1. Limited time only! Sign up for a free 30min personal tutor trial with Chegg Tutors
    Dismiss Notice
Dismiss Notice
Join Physics Forums Today!
The friendliest, high quality science and math community on the planet! Everyone who loves science is here!

Markov Chain Expected Value

  1. Sep 10, 2015 #1
    1. The problem statement, all variables and given/known data
    Markov process has probabilities [itex]p_{j,j+1} = 1-p_{j,0} = (\frac{j+1}{j+2})^k[/itex] for j=0,1,2,...
    If [itex]T_j = min[n>1 : X_n=j][/itex]
    What is [itex]E[T(j)|X_0=j][/itex] for j=0,1,2,...?

    2. Relevant equations

    3. The attempt at a solution
    I figured that [itex]T(j)|X_0=j[/itex] is j+1 but don't know how to work out the expectation of this
    Last edited: Sep 10, 2015
  2. jcsd
  3. Sep 10, 2015 #2

    Ray Vickson

    User Avatar
    Science Advisor
    Homework Helper

    Your statement makes no sense: ##j+1## is an integer number, while ##T(j)|X_0 = j## is a random variable. What do you really mean, here?

    Also: get rid of that pesky "?", because the way you have written it, you are asking us whether or not you know how to do something.
  4. Sep 10, 2015 #3
    I think I don't quite understand the question. My interpretation of ##T(j)|X_0 = j## is that it is equal to the minimum number of steps needed to return to state ##j##. Looking at the transition probabilities I figured that the chain should immediately return to state 0 and then climb back up to state ##j## hence taking ##j+1## steps. My thinking might be entirely wrong though.
  5. Sep 10, 2015 #4

    Ray Vickson

    User Avatar
    Science Advisor
    Homework Helper

    It is entirely wrong.

    If ##X_0 = j##, where can the chain go next? It can go to state 0 or state j+1. If it had gone to 0 it can flip numerous times back and forth between state 0 and states 1,2, ..., j-1, then go to j in the next step after that. If it had gone to state j+1, it can next go to j+2 or to 0; once at 0 the behavior just described takes over. If at j+2 it next goes either to j+3 or down to 0, etc. etc.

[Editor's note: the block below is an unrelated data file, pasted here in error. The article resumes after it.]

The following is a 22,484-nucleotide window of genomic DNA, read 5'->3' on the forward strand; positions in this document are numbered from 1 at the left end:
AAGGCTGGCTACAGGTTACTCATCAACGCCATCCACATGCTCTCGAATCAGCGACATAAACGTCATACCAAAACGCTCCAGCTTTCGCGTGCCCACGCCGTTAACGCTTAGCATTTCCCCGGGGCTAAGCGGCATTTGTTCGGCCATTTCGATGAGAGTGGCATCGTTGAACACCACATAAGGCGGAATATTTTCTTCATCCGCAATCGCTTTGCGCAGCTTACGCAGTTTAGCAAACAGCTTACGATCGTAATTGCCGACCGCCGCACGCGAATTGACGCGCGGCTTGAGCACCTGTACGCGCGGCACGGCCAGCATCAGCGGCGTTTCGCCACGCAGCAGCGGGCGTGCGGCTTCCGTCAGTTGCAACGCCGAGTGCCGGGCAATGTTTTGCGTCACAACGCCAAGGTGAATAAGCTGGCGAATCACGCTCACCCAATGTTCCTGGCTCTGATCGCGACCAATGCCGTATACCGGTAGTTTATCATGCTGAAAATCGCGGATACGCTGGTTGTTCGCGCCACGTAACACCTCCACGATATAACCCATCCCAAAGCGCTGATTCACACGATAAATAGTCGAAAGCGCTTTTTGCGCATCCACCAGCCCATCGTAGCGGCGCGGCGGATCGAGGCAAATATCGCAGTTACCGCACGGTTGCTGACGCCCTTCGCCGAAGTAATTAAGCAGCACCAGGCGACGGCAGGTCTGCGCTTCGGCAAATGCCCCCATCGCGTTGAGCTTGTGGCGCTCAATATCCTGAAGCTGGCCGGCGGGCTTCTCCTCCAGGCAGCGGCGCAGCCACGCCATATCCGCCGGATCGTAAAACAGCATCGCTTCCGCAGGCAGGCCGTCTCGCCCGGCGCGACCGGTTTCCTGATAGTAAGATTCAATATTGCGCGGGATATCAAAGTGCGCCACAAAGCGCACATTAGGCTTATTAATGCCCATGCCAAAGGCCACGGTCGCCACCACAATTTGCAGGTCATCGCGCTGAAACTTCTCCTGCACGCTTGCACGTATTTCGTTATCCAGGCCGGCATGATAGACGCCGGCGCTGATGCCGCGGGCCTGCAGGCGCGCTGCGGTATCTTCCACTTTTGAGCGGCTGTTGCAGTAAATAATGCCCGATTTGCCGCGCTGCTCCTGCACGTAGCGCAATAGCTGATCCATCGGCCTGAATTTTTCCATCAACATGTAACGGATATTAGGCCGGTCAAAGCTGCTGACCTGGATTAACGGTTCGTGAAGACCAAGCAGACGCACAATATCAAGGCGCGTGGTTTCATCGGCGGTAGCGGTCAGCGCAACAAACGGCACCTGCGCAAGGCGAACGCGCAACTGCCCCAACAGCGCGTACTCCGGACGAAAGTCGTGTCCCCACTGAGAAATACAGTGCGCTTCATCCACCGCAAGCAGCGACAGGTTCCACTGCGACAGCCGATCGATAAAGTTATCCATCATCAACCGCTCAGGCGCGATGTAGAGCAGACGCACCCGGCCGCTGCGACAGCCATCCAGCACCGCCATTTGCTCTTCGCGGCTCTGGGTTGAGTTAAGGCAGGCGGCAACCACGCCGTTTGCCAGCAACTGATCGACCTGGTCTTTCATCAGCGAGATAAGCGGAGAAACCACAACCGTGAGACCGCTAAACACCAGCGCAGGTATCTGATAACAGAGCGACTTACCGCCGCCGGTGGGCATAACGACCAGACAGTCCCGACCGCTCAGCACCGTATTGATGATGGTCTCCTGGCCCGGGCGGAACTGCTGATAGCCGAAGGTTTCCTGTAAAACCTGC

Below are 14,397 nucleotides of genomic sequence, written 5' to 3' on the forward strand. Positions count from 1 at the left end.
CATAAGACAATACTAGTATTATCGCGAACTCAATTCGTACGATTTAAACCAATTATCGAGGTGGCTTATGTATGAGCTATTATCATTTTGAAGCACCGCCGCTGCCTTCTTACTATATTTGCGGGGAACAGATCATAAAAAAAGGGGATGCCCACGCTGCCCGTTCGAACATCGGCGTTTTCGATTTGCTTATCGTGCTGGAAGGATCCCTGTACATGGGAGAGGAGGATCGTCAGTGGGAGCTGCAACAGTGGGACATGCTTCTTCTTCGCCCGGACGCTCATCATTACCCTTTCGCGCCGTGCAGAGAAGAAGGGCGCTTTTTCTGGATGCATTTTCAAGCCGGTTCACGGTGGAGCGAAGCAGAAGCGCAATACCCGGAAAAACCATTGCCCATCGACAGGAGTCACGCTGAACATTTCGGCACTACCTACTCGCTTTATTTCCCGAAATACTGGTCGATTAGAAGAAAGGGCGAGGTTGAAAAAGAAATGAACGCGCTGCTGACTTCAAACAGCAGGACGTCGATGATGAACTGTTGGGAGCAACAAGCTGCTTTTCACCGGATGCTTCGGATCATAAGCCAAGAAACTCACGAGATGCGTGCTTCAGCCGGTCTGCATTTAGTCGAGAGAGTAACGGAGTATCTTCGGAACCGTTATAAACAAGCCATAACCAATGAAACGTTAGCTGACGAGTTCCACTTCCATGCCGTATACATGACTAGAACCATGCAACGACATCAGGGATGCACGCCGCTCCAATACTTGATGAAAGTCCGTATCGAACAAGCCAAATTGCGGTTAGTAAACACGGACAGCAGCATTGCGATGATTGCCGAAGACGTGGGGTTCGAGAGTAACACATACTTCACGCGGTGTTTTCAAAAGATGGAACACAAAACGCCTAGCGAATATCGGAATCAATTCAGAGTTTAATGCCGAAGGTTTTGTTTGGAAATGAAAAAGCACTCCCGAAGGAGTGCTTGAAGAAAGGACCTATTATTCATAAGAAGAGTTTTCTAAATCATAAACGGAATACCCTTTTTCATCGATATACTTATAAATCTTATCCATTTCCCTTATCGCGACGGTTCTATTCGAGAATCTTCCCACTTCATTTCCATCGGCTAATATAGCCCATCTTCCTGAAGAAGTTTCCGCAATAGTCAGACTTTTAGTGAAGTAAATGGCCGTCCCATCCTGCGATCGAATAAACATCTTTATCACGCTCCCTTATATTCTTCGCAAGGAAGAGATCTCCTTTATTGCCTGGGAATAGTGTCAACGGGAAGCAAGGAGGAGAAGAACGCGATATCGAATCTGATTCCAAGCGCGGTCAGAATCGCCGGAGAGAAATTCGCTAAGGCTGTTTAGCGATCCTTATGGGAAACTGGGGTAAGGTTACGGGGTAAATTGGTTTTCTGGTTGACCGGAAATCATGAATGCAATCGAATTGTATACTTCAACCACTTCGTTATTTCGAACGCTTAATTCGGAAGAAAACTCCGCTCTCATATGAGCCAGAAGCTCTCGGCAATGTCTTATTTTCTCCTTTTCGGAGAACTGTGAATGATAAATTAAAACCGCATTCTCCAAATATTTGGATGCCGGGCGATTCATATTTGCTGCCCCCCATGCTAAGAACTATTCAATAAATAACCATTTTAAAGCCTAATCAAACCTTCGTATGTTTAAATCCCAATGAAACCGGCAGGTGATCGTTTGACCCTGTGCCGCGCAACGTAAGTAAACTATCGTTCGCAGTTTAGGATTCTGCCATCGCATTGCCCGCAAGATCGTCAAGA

Getting the exact probability distribution of the first return-time to j is not easy, but there are (in your textbook, or notes, or on-line) some equations which, when solved, spit out the expected return time as part of their solution. I have not looked at the details in this case, so I don't know how easy it would be to solve the equations.

    However, there is a more serious issue: can we be sure that the chain does, indeed, return to state j with probability 1? If so, can we be sure the expected return time is finite? The point is that ##p_{j,j+1} \to 1 ## as ##j \to \infty##, so the farther out we are, the less chance there is of going back. There are test criteria available that allow you to deal with some such cases, but how easy they are to apply in this case is something I have not investigated.
  6. Sep 10, 2015 #5
    Thank you, I understand what the question is asking now. Would you happen to know what these equations might be called so that I can search them up.
  7. Sep 10, 2015 #6

    Ray Vickson

    User Avatar
    Science Advisor
    Homework Helper

    Are you telling me that your course notes and/or textbook does not have such material? I am surprised, since it is so very fundamental to the subject. However, you can Google "expected first-passage time" or "expected first-passage time + markov chain".
Know someone interested in this topic? Share this thread via Reddit, Google+, Twitter, or Facebook

Have something to add?
Draft saved Draft deleted

Similar Discussions: Markov Chain Expected Value
  1. Markov chain (Replies: 0)

  2. Markov chains (Replies: 0)

  3. Markov Chain (Replies: 1)

  4. Markov chains (Replies: 0)

  5. Markov Chain (Replies: 1)